In the aftermath of the March Crisis, ORE attempted to forecast possible Soviet moves in Germany. Although the Estimate raises the possibility of a blockade, the emphasis throughout is on the projected establishment of a Soviet-backed East German Communist regime.
II-7: Memorandum for the President, 9 June 1948 (MORI No. 9260). [PDF Only 357KB*]
Although the lines of confrontation certainly were being drawn, in June 1948 the situation in Germany remained fluid. This memorandum, prepared just before the Soviets severed land links between the eastern zone and the west, discusses likely Soviet reactions to the proposed merger of the three western zones of occupied Germany. It serves as a reminder of just how new--and unprecedented--the Cold War was in 1948. The governments here discussed as being established "provisionally" were to last nearly half a century.
But a few days before the onset of the Berlin blockade (20 June), ORE considered the impact of Soviet efforts to restrict US military rail traffic to and from Berlin. Already Berlin's value as a base for the collection of strategic intelligence inside Soviet-dominated Europe is being emphasized.
The four intelligence reports above demonstrate Soviet confidence that the blockade would bring an end to the quadripartite regime in Berlin. The reports of Soviet planning to assume full control of Berlin (Documents. II-9, II-11, II-12) reveal a thoroughness in operational matters that contrasts sharply with the more strategic failure to consider the effect the blockade would have on the East German economy. Document II-10 shows how the Soviets depended on German food supplies, even as they were taking actions that would throttle the East German economy. The documents also suggest that the Soviets never expected West Berlin to hold out for nearly a year.
The dramatic success of the Berlin airlift has tended to obscure just how perilous a situation Berlin was in the summer of 1948. As this CIA report shows, there were real doubts about the Allies' ability to maintain themselves in Berlin. Moreover, with both the Western and Eastern alliances in flux, more than the Allied position in central Europe was at stake. As the confrontation dragged on, each side's freedom of action gradually diminished.
The Allied capability to supply West Berlin with needed food and fuel was strained to the utmost in the frigid North European winter. Apparently believing that they could bring the confrontation to a decisive conclusion, the Soviets prepared to isolate West Berlin from the eastern half of the city and to abrogate what remained of the quadripartite governing arrangements. Once again, a Soviet intelligence failure is revealed in their ignorance of the economic interdependence of the city as a whole. Soviet efforts to halt economic intercourse between East and West Berlin failed, while the winter brought only a redoubling of Western supply efforts.
By the spring of 1949 a change in mood was evident in the East German Communist leadership, if not in Moscow. Having apparently reconciled themselves to the failure of the blockade to drive the Western powers out of Berlin, the SED prepared itself for long-term subversive activity in the western half of the city and began a purge of its leadership cadres.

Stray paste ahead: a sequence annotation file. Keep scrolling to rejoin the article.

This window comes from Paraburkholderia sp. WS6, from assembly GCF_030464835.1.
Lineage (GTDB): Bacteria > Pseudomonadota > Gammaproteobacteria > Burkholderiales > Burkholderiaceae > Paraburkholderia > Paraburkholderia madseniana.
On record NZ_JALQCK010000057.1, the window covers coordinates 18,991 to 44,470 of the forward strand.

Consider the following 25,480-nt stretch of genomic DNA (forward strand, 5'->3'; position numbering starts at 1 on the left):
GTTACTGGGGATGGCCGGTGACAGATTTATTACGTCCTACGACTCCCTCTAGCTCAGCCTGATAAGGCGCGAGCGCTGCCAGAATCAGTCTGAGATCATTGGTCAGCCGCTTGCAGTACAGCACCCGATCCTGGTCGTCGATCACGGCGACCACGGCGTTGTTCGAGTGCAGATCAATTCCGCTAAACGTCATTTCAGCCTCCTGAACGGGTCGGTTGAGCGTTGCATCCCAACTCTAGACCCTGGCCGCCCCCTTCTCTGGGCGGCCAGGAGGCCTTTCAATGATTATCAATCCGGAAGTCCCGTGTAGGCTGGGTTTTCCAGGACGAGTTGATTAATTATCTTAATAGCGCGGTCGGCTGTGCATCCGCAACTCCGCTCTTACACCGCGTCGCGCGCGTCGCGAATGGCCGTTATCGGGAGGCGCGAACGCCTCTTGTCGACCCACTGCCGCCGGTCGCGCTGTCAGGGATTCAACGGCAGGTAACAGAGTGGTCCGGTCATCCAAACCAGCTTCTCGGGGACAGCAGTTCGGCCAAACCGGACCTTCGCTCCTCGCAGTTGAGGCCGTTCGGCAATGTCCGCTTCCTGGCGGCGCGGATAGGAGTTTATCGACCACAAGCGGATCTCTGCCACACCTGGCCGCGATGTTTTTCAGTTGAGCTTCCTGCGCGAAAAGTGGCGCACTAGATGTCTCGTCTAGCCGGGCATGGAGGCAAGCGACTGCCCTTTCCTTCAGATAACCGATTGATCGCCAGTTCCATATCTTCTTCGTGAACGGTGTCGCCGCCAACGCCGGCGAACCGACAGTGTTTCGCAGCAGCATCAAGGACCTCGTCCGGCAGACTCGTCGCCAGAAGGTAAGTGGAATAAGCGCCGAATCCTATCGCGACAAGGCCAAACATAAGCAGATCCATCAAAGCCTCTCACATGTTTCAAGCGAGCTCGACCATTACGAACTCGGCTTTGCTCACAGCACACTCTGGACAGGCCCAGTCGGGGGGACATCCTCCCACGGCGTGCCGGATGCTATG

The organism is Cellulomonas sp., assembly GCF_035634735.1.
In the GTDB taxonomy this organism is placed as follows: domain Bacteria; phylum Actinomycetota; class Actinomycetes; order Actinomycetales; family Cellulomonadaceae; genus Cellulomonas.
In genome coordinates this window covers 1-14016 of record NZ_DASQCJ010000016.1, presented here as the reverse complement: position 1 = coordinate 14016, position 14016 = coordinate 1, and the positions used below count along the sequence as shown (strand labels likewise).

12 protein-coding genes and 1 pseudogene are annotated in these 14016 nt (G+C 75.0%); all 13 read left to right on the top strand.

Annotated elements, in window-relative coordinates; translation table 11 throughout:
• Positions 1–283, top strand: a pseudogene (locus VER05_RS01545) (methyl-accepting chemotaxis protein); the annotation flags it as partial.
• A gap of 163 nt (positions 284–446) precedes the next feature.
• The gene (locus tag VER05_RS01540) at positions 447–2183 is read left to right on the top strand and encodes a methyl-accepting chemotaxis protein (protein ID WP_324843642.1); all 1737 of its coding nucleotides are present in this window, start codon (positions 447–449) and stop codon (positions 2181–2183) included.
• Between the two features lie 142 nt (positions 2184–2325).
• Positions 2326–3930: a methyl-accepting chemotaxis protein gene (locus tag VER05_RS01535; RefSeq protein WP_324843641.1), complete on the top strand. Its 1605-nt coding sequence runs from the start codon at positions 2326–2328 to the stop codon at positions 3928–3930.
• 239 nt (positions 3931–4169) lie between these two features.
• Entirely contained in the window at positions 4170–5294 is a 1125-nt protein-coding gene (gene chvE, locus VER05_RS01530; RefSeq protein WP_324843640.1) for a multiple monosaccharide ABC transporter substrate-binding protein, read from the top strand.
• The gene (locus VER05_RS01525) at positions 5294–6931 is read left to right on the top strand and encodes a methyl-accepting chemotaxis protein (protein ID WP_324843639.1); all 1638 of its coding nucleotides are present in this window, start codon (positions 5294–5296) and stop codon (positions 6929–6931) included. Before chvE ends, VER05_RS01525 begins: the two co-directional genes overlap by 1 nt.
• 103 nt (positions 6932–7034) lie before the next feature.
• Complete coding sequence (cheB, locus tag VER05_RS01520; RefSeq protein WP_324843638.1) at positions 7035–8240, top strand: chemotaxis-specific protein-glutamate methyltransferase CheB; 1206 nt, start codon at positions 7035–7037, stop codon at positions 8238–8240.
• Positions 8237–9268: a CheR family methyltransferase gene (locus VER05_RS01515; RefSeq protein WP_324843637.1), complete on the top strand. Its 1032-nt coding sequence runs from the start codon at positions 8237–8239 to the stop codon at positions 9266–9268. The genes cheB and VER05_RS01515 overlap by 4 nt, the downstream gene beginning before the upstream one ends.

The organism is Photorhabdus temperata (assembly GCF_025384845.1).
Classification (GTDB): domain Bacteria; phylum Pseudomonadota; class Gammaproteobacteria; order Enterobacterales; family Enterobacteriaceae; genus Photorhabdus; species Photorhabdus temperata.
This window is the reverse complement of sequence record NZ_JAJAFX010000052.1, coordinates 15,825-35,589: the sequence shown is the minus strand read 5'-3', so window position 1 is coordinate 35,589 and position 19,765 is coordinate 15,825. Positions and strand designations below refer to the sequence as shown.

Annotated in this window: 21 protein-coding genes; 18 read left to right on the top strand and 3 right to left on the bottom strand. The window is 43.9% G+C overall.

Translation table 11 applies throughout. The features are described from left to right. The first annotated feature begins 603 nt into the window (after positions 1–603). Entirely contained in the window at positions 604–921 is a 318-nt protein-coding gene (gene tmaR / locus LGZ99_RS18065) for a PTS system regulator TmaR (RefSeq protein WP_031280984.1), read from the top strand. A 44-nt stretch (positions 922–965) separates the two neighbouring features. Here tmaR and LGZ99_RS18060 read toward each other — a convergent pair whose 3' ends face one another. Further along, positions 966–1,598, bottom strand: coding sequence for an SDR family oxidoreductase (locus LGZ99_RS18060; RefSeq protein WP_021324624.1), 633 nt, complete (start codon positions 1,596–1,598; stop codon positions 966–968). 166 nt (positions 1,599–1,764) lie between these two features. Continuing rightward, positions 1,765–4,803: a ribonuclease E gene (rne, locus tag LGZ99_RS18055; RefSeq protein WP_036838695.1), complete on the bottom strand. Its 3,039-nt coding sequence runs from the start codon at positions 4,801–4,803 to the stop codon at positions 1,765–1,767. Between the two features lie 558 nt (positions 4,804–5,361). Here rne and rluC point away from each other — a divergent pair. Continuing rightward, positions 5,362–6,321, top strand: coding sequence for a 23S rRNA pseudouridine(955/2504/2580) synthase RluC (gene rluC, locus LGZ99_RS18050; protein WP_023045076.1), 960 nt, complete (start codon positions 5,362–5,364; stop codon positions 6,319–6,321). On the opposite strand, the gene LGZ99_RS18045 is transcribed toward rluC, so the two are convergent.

II-19: CIA 5-49: Review of the World Situation, 17 May 1949 (MORI No. 8872). [PDF Only 1.18MB*]
With the blockade at an end, Western optimism is shown in the hope that the Soviets would be willing to negotiate a solution to the "German question." In fact, a solution already had been found: in the division of Germany into two separate states. Probably neither side recognized at this point just how enduring this solution was to be.
1 This memorandum is appended to Document II-2.
2 FRUS 1947, Vol. II, pp. 905-908.
3 William R. Harris, "The March Crisis of 1948, Act I," Studies in Intelligence (1966), p. 3.
4 See Document II-1.
5 Harris, p. 7.
6 Lucius D. Clay, Decision in Germany (Garden City, NY: Doubleday and Company, 1950), p. 354.
7 Harris, p. 10.
8Ibid., pp. 20-21.
9 See Document II-2.
10 See Document II-3.
11 See Documents II-4 and II-5.
12 David E. Murphy, Sergei Kondrashev, and George Bailey, Battleground Berlin,(New Haven, CT: Yale University Press, 1997), p. 54.
13 Harris, p. 10.
14Ibid., p. 13.
15Ibid., p. 25.
16 Zubok and Pleshakov, Inside the Kremlin's Cold War: From Stalin to Khrushchev (Cambridge, MA: Harvard University Press, 1996), pp. 48-49.
17 Frank Howley, Berlin Command (New York: G.P. Putnam's Sons, 1950), pp. 181-82.
18 The Soviet effort to cut off West Berlin's electrical supply was only partially effective. Because the electrical net for the city of Berlin had been designed for a unified city (and not, of course, for one broken into two hostile halves) the Soviets found it impossible to completely cut off West Berlin's electrical supply without also severing their own. William Stivers, "The Incomplete Blockade: Soviet Zone Supply of West Berlin, 1948-49," Diplomatic History (1997), p. 586.
19 Murphy, et al., p. 57.
20 The Allied airlift was able to meet Berlin's basic requirements for food and fuel, but the continued functioning of the city's economy depended on interchange with the eastern zone. This continued illegally under the blockade. Stivers, "The Incomplete Blockade...," passim.
21 Murphy, pp. 62-63, 64-65.
22 See Documents II-3--II-6. See also Woodrow J. Kuhns, ed. Assessing the Soviet Threat: The Early Cold War Years (Washington, DC: Center for the Study of Intelligence, 1997), Docs. 67, 85, 145.
23 See Document II-8.
24 See Documents II-17 and II-18.
25 See Documents II-9--II-16.